I’m trying to use Syncthing to synchronize my files and essential configuration between my primary and secondary workstations.
The configuration includes many disjoint directories, so I’ve added
~ to syncthing and wrote a whitelist-style
.stignore file that unignores specific subdirectories I’m interested in and ignores everything else:
// .stignore -- include a sub-stignore that would be synchronized
// .stignore.work -- ignore all except "work" (unique files and work-critical configuration)
In this configuration, syncthing still tries to traverse and watch ignored directories:
### Filesystem Watcher Errors
For the following folders an error occurred while starting to watch for changes. It will be retried every minute, so the errors might go away soon. If they persist, try to fix the underlying issue and ask for help if you can't. [ Support](https://forum.syncthing.net)
Work error while traversing /home/intelfx/.local/share/containers/storage/btrfs/subvolumes/3c79994778fb741aa2e2abf3194d013b369878814dc5e6e1860ece34481ba321/var/cache/apt/archives/partial: permission denied
This apparently also causes syncthing to constantly hog 100%CPU, probably because it tries to repeatedly traverse
~/.local (a huge directory tree) each minute.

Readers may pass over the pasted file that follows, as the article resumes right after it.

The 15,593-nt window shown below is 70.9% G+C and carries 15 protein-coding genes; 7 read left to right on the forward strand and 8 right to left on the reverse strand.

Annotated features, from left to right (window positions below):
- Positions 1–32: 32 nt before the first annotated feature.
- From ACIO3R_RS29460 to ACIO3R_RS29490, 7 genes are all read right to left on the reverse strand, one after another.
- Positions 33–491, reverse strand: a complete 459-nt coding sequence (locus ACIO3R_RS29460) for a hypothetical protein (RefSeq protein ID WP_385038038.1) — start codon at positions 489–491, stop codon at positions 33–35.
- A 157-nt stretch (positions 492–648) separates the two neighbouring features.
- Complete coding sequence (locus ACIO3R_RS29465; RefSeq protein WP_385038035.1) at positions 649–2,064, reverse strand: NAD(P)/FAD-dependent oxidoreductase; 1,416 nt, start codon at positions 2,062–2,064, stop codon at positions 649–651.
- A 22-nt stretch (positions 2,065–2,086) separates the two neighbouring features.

I do not want syncthing to look under
~/.local, ever. How do I set up syncthing to do so?
The problem is with the “watching for changes” feature and include (
!) patterns, specifically this one:
In order to find all included paths, Syncthing still traverse the entire file tree, even if a parent is ignored. Otherwise
/.config would be ignored and
/.config/gcloud missed. The only exception to this rule are “toplevel includes”, i.e starting with a path separator and not containing any path separators or double asterisks.
Now for our own scanning periodic logic, we can ignore errors on ignored directories, however in the filesystem watching library we use any error is fatal.
Your options are to either find patterns/directory structures that only need top-level include directories or you disable watching for changes (periodic scans will still traverse your entire
.local dir then).
Hm, so do I understand correctly that even one non-toplevel include pattern (
/.config/gcloud) causes Syncthing to disable optimizations for (and traverse) the entire tree and not just the relevant toplevel directory (
/.config in my case)?
Yes. Not saying that’s a necessity, just a decision for simplicity.
Alright, thanks. I guess I can live without
~/.config/gcloud however it’s pure luck that e. g. kubectl does not follow XDG and stores its configuration in
~/.kube rather than under
Would it be worth it to report this as a RFE, or is this behavior unlikely to change?
You can certainly file it, it “just” requires a smarter ignores optimizer. In the grand scheme of things I suspect this is low priority for most people currently hacking on Syncthing, but you never know.
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